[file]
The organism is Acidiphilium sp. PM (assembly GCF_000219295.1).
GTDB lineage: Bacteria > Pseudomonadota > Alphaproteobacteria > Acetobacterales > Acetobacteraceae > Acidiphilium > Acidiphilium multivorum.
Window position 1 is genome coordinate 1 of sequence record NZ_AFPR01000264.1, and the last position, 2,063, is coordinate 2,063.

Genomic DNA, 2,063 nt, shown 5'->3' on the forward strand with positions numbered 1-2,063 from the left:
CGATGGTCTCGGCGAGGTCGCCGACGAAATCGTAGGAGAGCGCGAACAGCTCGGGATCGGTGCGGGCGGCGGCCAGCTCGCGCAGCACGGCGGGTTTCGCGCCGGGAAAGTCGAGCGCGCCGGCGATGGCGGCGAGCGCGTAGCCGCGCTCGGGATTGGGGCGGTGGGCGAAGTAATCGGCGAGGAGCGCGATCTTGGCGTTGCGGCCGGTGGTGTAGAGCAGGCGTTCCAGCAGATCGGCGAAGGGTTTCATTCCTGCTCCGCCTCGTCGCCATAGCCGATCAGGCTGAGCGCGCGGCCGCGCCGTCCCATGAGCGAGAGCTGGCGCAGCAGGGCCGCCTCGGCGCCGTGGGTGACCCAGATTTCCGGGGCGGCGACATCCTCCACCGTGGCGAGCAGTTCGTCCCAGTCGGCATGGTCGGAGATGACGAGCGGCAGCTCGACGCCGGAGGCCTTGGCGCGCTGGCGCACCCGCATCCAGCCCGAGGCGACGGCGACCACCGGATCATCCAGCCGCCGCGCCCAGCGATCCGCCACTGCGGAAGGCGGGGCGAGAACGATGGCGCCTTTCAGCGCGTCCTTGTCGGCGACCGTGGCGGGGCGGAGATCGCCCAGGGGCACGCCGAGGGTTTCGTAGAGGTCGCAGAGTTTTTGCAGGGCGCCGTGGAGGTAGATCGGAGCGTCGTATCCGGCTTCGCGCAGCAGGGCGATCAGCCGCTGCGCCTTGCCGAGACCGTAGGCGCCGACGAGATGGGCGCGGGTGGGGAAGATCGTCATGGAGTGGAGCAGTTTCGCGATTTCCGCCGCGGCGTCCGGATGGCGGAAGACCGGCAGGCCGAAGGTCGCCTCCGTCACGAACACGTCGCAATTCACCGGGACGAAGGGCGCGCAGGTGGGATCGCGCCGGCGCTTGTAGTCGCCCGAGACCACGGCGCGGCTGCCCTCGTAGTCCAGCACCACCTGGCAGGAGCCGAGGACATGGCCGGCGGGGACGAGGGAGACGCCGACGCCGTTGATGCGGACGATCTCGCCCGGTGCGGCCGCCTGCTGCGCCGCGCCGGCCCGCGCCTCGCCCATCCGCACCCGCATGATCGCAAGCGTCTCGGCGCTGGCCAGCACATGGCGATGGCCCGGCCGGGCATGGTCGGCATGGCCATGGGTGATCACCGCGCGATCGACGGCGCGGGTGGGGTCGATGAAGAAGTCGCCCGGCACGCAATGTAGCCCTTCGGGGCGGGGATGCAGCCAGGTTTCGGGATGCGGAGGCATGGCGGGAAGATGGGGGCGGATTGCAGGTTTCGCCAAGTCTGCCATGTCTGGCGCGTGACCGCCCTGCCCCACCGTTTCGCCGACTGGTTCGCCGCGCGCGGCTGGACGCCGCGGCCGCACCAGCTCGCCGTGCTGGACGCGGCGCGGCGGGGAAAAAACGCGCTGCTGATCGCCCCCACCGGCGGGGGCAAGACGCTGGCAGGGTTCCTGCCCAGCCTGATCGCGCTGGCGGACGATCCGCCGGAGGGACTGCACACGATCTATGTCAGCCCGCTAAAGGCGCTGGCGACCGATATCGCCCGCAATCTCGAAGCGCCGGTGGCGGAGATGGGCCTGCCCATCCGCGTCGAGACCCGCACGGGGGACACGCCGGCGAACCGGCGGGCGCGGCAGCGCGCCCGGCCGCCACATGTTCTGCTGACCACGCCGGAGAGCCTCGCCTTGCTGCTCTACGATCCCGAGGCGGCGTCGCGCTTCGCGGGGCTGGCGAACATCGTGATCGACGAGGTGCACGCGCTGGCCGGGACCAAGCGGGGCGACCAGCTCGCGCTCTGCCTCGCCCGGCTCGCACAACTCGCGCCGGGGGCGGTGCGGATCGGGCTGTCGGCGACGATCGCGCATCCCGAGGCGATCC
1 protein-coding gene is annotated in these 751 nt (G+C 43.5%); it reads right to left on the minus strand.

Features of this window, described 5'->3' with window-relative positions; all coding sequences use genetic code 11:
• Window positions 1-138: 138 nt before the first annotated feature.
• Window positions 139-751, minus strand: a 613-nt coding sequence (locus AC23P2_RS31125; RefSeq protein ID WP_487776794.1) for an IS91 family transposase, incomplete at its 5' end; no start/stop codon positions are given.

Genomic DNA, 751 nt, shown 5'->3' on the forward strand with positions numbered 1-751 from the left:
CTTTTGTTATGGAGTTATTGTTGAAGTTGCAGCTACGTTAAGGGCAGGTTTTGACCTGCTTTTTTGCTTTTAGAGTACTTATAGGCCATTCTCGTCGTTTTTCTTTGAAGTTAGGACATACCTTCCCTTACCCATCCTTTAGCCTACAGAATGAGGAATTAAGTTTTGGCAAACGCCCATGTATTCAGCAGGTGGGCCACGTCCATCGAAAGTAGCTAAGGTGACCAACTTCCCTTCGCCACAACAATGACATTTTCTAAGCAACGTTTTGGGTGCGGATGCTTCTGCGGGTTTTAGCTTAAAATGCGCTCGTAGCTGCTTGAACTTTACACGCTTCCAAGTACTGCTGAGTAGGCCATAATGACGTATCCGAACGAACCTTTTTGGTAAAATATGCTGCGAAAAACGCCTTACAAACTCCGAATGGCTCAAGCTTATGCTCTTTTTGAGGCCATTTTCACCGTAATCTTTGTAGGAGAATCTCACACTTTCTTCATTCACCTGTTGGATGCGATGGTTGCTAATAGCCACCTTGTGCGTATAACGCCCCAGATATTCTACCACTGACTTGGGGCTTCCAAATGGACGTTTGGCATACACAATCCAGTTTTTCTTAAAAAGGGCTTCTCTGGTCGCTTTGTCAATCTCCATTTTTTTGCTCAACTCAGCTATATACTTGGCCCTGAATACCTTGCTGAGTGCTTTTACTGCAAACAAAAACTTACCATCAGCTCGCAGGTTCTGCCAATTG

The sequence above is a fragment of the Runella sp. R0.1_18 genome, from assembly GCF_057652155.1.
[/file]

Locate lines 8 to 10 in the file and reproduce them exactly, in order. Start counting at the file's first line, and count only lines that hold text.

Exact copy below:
• Window positions 1-138: 138 nt before the first annotated feature.
• Window positions 139-751, minus strand: a 613-nt coding sequence (locus AC23P2_RS31125; RefSeq protein ID WP_487776794.1) for an IS91 family transposase, incomplete at its 5' end; no start/stop codon positions are given.

Genomic DNA, 751 nt, shown 5'->3' on the forward strand with positions numbered 1-751 from the left: